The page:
HAWAII — North Kona Coast

When you are travelling north along the Queen Ka´ahumanu Highway (Highway 19) from Kailua-Kona you will see many barren lava fields that look very much like lunar landscapes. If you look inland you will see the peaks of Mauna Kea and Mauna Loa. There are some beautiful beaches along this coastline but many are only accessible by 4-wheel drive or by hiking to them.


Traveller's Tip

Highway 19 is a relatively flat and straight road that it is easy to speed along but just beware that it is a speed trap and it is not always possible to spot the police so keep to the speed limit.

The sights found here are:
Honokohau Harbour
Kaloko-Honokohau National Historical Park
Honokohau Beach
Wawaloli Beach
Pine Trees
Onizuka Space Center
Kekaha Kai State Park
Kiholo Bay

Honokohau Harbour

Honokohau Harbour
This is where most of the fishing boats come in and it is a great place to see the catches of the charter fishing boats such as marlin and yellowfin tuna being weighed.

Kaloko-Honokohau National Historical Park

Kaloko-Honokohau National Historical Park
This area was important to the native Hawaiians before the European settlers came. On the northern end of the coast is Kaloko Fishpond and just inland from Honokohau Beach is Aimakapa Fishpond which is the largest pond on the Kona Coast and is a wildlife habitat especially for endangered waterbirds. The park remains relatively undeveloped and there are few facilities available within the park but there is a visitor’s centre — Hale Ho´okipa found around a kilometre north of the entrance to Honokohau Harbour where you can get information.

For information about this park visit the website at: http://www.nps.gov/kaho/index.htm

Traveller's Tip

It is better to visit this park when the weather is cooler either in the early morning or the late afternoon as it can be unbearable in the middle of a hot day.
Honokohau Beach

Honokohau Beach
This beach is found just north of the harbour and used to be a nudist beach but this isn’t the case any longer since it came under the control of the national park. There is a low lava shelf at the water’s edge and the ocean bottom is shallow and rocky. An offshore fringing reef shelters the beach from strong surf and currents which makes it a good place for swimming and snorkelling. At the northern end of the beach you can follow the trail across a lava field to a brackish-water pool. This pool is known as the Queen’s Bath and it is sometimes used by people to rinse off after they have had a swim in the ocean.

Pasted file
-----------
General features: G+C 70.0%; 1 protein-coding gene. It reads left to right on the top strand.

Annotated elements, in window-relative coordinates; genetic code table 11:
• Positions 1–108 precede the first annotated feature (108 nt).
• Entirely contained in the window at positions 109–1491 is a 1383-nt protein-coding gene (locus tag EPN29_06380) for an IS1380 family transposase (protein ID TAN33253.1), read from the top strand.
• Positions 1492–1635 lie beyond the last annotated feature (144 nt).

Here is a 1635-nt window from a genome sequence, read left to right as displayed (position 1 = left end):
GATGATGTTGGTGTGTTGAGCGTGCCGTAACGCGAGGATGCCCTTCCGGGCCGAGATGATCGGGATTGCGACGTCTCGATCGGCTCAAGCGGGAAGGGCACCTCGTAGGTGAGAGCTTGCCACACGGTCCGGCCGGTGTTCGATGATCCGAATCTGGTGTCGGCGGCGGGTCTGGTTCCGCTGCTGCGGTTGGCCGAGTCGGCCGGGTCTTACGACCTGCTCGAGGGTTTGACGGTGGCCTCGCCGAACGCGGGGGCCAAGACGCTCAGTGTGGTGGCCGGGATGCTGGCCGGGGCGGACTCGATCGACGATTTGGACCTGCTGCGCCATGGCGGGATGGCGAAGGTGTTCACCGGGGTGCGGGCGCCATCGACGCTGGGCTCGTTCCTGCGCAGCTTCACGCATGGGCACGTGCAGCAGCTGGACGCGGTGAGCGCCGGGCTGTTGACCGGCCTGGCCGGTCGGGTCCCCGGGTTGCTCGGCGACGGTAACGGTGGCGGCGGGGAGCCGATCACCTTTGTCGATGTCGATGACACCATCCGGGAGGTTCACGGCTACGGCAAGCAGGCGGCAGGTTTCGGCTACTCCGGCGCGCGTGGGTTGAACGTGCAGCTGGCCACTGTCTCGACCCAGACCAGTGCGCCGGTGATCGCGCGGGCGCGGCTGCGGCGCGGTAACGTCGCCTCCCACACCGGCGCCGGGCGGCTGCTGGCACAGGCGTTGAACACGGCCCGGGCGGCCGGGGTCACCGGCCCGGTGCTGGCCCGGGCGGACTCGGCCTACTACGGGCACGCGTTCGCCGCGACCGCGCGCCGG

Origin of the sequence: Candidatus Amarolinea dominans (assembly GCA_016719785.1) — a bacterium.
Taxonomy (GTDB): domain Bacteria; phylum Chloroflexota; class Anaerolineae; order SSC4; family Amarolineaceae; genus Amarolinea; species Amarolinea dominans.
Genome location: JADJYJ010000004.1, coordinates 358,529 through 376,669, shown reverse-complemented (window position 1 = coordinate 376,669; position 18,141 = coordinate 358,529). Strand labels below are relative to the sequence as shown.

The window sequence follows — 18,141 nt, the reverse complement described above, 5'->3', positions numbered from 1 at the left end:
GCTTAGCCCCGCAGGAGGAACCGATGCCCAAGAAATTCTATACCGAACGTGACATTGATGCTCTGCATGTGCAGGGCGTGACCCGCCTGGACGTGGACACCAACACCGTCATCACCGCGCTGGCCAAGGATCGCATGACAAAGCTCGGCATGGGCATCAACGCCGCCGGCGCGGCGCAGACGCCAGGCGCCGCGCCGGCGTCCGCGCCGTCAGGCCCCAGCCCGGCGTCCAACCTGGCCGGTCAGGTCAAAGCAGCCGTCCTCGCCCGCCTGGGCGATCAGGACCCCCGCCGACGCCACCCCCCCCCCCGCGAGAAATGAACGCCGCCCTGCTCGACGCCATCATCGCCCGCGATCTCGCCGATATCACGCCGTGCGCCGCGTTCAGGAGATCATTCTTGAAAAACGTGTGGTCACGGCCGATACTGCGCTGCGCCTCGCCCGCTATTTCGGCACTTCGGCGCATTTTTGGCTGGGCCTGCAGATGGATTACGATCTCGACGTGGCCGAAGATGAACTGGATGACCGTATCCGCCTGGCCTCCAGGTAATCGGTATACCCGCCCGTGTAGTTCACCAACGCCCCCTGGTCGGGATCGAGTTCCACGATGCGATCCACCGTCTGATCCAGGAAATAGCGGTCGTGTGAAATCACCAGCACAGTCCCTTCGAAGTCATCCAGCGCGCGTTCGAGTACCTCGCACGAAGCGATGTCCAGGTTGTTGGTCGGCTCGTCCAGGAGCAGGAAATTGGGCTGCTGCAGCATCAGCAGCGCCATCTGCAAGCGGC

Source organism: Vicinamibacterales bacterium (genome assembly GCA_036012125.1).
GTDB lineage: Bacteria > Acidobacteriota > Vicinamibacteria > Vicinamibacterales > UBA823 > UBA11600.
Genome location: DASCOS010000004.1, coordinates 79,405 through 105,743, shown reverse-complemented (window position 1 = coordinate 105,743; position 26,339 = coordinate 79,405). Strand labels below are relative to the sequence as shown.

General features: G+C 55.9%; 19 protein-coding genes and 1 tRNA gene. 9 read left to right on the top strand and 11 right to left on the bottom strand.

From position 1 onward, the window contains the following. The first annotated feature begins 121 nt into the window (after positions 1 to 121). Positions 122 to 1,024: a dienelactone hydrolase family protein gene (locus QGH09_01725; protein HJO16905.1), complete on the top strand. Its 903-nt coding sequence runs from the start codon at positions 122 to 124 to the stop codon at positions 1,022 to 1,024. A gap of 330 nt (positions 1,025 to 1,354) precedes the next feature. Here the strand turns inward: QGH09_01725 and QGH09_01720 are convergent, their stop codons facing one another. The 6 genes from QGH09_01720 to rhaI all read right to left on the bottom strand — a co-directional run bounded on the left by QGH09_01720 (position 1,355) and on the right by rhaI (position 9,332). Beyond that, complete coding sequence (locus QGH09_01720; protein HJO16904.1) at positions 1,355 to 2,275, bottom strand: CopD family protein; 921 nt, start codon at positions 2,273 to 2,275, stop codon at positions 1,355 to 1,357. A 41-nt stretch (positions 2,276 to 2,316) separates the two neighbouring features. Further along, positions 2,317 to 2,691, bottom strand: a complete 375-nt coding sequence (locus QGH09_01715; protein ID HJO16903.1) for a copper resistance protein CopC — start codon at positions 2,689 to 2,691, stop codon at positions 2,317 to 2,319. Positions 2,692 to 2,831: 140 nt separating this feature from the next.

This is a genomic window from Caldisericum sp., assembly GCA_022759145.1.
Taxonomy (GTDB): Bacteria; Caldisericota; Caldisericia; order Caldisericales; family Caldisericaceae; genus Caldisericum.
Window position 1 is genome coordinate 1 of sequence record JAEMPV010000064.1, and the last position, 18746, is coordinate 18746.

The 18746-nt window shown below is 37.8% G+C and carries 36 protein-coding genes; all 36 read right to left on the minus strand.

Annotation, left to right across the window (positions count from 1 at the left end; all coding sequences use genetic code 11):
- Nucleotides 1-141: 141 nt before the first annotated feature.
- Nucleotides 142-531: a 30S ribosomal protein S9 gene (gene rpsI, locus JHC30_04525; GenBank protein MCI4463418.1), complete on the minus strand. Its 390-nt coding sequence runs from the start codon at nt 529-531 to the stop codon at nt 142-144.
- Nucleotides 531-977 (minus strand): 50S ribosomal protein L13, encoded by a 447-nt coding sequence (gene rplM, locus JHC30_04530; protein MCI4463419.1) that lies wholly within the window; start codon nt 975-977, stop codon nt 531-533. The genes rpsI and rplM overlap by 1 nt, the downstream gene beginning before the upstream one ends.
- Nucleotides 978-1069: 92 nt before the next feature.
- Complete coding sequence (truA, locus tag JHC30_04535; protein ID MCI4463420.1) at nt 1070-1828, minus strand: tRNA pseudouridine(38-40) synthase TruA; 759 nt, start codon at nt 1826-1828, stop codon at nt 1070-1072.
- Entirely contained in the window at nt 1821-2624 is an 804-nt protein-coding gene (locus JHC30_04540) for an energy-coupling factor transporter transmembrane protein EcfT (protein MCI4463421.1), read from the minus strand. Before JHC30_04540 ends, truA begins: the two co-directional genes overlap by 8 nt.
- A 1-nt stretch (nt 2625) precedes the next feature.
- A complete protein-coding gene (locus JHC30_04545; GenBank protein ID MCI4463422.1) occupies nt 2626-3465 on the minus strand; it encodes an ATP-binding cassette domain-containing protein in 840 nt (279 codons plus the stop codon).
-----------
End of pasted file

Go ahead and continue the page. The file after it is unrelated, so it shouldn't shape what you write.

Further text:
Wawaloli Beach

Wawaloli Beach
This beach isn’t good for swimming but it is great for exploring the tide pools caused by the rocky lava found here. There are facilities here as well.

Pine Trees

Pine Trees
This beach is found a few kilometres south of Wawaloli Beach and to get here you will need a 4WD. Take the road that leads to the Natural Energy Laboratory which is found off Highway 19 and turn left where the Energy Lab access road comes to a t-intersection. This is a very popular beach for surfers but it is too rocky and inaccessible for swimmers.

Traveller's Tip

This beach was named Pine Trees not because you will find pine trees here but because someone thought the trees near the mangroves were pine trees and the name just stuck.

Onizuka Space Center
This small museum is found opposite the rental car booths at Kona Airport. The museum is a tribute to the Big Island-born astronaut Ellison Onizuka, who died in the 1986 Challenger space-shuttle disaster. Displays include a real moon rock, a NASA spacesuit and scale models of spacecraft.
For information about this museum visit the following website at: http://www.hawaiimuseums.org/mc/ishawaii_astronaut.htm

Kekaha Kai State Park

Kekaha Kai State Park
This is a 1600 acre state park with beautiful beaches that are very secluded mainly due to the fact they are hard to get to. The largest and easiest to reach is Mahai´ula Beach. This is a good swimming and snorkelling beach during summer but when the surf is high during the winter months it is only really suitable for surfers. It can be accessed by a normal car but the going does get rough in places. Most of the other beaches found in this park are inaccessible except by a 4WD or by hiking to them. The other beaches found here are Kua Bay which is just beautiful and Makalawena and Makole´a Beaches. These beaches are worth the effort because of the crystal clear waters and abundant sea life found there but the condition of the road out to them can be rough.

Kiholo Bay

Kiholo Bay
On the way up the coast on Highway 19 at the number 82 marker you will come to a lookout that gives a lovely view over Kiholo Bay. This beautiful bay with the rocky lava island in the middle cannot be accessed by car. If you want to visit you will have to hike there and it will probably take you around a half an hour. At the southern end of the bay is a spring-fed pond called Luahinewai and in front of this is a great black sand beach. When the sea is calm it is good for swimming and snorkelling. There are some beautiful private homes found here as well. The freshwater pond called Queens’s Bath is found further south along the coast. It is a lava tube that is filled with water from a spring.